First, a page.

Whiskey Sour

The Whiskey Sour is another venerable whiskey based drink with a disputed past and a wealth of variations.  Whilst its sharp initial strike of lemon juice can be off-putting to some, it really comes in to its own as an after dinner drink on your summer holidays, and with a slight leniency that reads lemon juice as water, it still fits with our four key ingredient principle.

The sours are a whole family of early cocktails that predate their oft-confused but by no mean close relations the Sourz.  Sours are categorised, perhaps unsurprisingly by their use of a sour juice (lemon or lime) instead of the water of our traditional Bittered Slings, and other famous sours include the Margarita (tequila, triple sec and lime), Sidecar (brandy, triple sec and lemon) and Daiquiri (rum, sugar and lime).

The legend of the Whiskey Sour takes us back to the then Peruvian, now Chilean port town of Iquique in 1872 where Elliot Stubb an English sailor decided to jump ship and open a bar.  Stubb experimented with a range of local ingredients and settled on a most agreeable range of aperitifs based around the limon di Pica which he added to any liquor he had to hand.  After adding a liberal splash of whiskey and a strong dose of sugar to his limon one day, Stubb hit upon a delicious sweet and tart concoction which he dubbed the Whiskey Sour.

As is usual among drinks of a late Victorian vintage, the official recipe (should such a thing exist) is subject to intense debate.  In the absence of Elliot Stubb’s limon di Pica though, the classic method is as follows:

  1. Shake a large measure of whiskey, the juice of a lemon, a tablespoon of sugar syrup, half an egg white and four dashes of bitters with ice.
  2. To get the frothiest results, shake first with ice (twenty seconds) and then dry shake (without ice) for ten seconds.
  3. Strain into a rocks glass with fresh ice and garnish with a twist of lemon peel.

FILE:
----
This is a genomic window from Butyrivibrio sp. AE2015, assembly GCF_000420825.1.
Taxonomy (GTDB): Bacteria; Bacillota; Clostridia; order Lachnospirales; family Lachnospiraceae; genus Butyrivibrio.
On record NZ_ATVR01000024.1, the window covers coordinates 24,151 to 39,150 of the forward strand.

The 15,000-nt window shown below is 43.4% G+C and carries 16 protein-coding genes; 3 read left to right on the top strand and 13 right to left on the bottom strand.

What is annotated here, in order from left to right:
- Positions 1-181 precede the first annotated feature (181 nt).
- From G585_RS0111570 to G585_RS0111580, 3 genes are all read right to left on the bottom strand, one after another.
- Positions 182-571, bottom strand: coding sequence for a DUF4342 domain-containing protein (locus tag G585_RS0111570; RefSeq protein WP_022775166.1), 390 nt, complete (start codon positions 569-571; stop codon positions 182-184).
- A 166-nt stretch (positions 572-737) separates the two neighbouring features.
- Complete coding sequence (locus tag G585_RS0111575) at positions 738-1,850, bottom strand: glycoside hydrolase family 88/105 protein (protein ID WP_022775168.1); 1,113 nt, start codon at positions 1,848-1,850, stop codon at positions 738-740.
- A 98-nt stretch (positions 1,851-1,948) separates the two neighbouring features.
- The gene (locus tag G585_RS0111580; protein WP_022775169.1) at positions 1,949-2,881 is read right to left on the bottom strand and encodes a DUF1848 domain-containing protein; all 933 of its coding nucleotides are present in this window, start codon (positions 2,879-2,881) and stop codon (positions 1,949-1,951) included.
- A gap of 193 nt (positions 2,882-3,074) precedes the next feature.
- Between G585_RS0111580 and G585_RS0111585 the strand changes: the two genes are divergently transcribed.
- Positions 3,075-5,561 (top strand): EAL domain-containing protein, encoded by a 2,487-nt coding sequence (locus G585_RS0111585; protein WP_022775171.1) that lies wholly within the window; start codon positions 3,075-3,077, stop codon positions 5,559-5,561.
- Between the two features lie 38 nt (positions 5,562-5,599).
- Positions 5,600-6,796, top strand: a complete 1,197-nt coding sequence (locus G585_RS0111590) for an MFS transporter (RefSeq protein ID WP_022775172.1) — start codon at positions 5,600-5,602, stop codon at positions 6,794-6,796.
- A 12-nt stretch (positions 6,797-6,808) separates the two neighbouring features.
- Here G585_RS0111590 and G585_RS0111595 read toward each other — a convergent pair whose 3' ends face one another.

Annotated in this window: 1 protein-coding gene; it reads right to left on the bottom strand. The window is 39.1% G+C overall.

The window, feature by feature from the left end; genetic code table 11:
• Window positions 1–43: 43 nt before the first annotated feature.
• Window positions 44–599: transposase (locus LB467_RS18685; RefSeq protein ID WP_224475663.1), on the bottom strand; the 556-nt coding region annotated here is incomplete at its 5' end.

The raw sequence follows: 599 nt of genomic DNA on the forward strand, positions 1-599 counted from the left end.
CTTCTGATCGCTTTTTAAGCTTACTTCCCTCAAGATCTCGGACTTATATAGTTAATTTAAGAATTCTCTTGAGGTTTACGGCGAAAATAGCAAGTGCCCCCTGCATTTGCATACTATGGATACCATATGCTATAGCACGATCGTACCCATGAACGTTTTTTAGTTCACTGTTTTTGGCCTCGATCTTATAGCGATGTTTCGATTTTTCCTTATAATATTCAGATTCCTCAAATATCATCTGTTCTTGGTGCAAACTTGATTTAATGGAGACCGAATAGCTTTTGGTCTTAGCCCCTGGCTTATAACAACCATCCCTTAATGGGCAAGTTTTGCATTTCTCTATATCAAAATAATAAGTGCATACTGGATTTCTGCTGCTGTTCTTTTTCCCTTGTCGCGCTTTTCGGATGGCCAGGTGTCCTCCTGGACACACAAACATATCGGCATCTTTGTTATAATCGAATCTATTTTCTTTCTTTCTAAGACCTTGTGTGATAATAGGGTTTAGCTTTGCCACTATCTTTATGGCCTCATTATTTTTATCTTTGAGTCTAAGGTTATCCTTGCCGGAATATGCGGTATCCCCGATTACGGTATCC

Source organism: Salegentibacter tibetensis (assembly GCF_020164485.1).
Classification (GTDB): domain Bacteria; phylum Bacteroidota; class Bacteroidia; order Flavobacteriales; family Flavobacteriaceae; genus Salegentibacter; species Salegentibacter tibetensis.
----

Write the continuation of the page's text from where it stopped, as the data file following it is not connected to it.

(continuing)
One of the key variants of this recipe is to omit the egg white, which is only recommended if you find yourself in a Whiskey Sour emergency (who hasn’t?), or if you’re like me and can’t be expected to separate an egg white at a crowded cocktail party, or don’t expect to need a whole bottle of egg white in your fridge.  Ultimately however, the drink is much the poorer for the absence of egg white, so this is strictly to be approved for emergency use only.

A far better variant can be obtained by using camomile infused bourbon for a Camomile Sour.

Old Fashioned

Photo by ReeseCLloyd, some rights reserved.

Legend has it that the Old Fashioned was one of the first cocktails ever created. The story is that it was conceived at The Pendennis Club, Louisville, Kentucky in the late nineteenth century, and having been popularised by local bourbon distiller Colonel (of course!) James Pepper, it was taken to New York to be enjoyed by such luminaries as Sterling Cooper’s own Don Draper.

There is much to support the Old Fashioned’s claim to be one of the oldest known cocktails. You will see from my Bittered Slings post that it neatly fits the early criteria of a bittered sling or cocktail, as it contains just the liquor (in this case whiskey), bitters, sugar and water (in this case frozen).

Whatever its vintage, however, the Old Fashioned is a punchy cocktail for those who hold no truck with paper umbrellas and sparklers getting in the way of their imbibement. The exact composition is something that enthusiasts can argue about for days. Does an Old Fashioned require rye or bourbon? A muddled orange? A cherry? The earliest known recipe (dating from 1895 no less) instructs:

Dissolve a small lump of sugar with a little water in a whiskey-glass; add two dashes bitters, a small piece ice, a piece lemon-peel, one measure whiskey. Mix with small bar-spoon and serve, leaving spoon in glass. – Kappeler (1895). Modern American Drinks: How to Mix and Serve All Kinds of Cups and Drinks.

Now aside from running the risk of poking your eye out with a bar spoon, this recipe neglects the now expected hint of orange. For that reason, my preferred method is as follows:

  1. Place a sugar cube (or a teaspoon of sugar syrup or sugar), three dashes of bitters and a dash of water in a mixing glass.
  2. Muddle (i.e. mush up) until the sugar dissolves and you are left with a syrupy paste. Don’t scrimp on the muddling, the sugar needs to be fully dissolved before the whiskey is added or it won’t bind properly.
  3. Add a two ice cubes and a measure of whiskey.
  4. Stir gently (thirty times).
  5. Repeat steps three and four.
  6. Strain into a rocks glass (also known as an od fashioned glass) with or without ice (your preference).
  7. Garnish with a twist of orange or lemon peel or a cherry.

Finally, by no means even consider adding soda water or *gasp* lemonade.

What you are left with is a small glass of pure cocktail history: spirits, sugar, water and bitters.